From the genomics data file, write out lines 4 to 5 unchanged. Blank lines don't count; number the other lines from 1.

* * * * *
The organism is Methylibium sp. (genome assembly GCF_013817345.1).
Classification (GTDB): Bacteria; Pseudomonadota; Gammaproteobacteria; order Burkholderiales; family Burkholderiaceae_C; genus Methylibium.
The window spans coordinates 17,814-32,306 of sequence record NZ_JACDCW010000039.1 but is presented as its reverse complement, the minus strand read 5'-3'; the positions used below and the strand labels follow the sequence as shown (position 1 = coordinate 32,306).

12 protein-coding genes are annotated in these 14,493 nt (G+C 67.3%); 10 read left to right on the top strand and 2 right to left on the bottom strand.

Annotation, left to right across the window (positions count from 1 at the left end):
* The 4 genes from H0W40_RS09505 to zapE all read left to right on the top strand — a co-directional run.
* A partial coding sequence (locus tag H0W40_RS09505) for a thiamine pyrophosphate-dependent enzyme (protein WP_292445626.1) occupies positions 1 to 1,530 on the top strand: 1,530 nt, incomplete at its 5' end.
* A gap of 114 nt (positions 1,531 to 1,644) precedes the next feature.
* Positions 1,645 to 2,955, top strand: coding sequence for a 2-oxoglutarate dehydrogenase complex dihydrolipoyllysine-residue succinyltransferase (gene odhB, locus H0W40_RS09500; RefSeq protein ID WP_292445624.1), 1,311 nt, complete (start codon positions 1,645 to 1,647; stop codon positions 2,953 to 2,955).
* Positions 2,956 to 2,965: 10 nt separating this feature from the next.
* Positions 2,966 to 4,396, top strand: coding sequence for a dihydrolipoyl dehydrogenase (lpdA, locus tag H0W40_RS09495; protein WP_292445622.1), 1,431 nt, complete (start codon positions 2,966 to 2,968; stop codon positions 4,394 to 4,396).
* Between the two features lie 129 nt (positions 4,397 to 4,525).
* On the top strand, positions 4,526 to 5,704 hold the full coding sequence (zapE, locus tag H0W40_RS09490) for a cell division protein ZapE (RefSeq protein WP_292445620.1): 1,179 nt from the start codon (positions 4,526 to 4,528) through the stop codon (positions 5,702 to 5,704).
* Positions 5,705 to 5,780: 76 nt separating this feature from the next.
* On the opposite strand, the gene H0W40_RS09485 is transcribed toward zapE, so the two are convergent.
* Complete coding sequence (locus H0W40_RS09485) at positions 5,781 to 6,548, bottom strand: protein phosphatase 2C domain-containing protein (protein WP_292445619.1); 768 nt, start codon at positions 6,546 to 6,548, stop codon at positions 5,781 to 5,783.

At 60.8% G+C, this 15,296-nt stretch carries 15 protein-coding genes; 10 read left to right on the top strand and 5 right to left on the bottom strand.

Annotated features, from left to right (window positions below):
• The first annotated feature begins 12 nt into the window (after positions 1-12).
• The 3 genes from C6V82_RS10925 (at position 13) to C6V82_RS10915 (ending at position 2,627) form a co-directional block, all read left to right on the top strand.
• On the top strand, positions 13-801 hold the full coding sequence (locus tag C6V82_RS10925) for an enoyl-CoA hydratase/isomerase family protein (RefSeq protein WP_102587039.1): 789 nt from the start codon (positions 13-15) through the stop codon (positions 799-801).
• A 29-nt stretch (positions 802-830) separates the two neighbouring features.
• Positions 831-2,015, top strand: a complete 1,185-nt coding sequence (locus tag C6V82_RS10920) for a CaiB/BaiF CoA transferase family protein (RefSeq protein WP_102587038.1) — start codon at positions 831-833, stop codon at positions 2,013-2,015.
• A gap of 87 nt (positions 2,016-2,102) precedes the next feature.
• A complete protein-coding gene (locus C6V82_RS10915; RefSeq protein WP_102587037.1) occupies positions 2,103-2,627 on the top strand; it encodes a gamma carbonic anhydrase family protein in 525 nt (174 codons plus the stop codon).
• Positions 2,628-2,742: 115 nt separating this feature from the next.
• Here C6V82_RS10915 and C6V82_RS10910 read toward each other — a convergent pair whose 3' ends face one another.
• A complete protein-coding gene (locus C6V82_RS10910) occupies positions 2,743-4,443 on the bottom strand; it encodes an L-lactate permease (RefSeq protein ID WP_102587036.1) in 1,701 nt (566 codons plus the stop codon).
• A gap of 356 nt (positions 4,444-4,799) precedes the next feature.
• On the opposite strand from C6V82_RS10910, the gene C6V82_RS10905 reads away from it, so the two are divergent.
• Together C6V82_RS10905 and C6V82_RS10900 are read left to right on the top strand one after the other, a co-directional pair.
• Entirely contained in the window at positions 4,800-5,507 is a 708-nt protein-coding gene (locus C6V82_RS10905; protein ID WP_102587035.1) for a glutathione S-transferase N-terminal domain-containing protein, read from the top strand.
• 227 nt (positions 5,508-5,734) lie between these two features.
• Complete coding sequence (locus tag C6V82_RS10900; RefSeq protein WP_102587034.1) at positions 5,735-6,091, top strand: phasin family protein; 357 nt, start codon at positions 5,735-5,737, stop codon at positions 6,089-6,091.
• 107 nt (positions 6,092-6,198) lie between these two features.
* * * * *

12 protein-coding genes are annotated in these 14,493 nt (G+C 67.3%); 10 read left to right on the top strand and 2 right to left on the bottom strand.

Annotation, left to right across the window (positions count from 1 at the left end):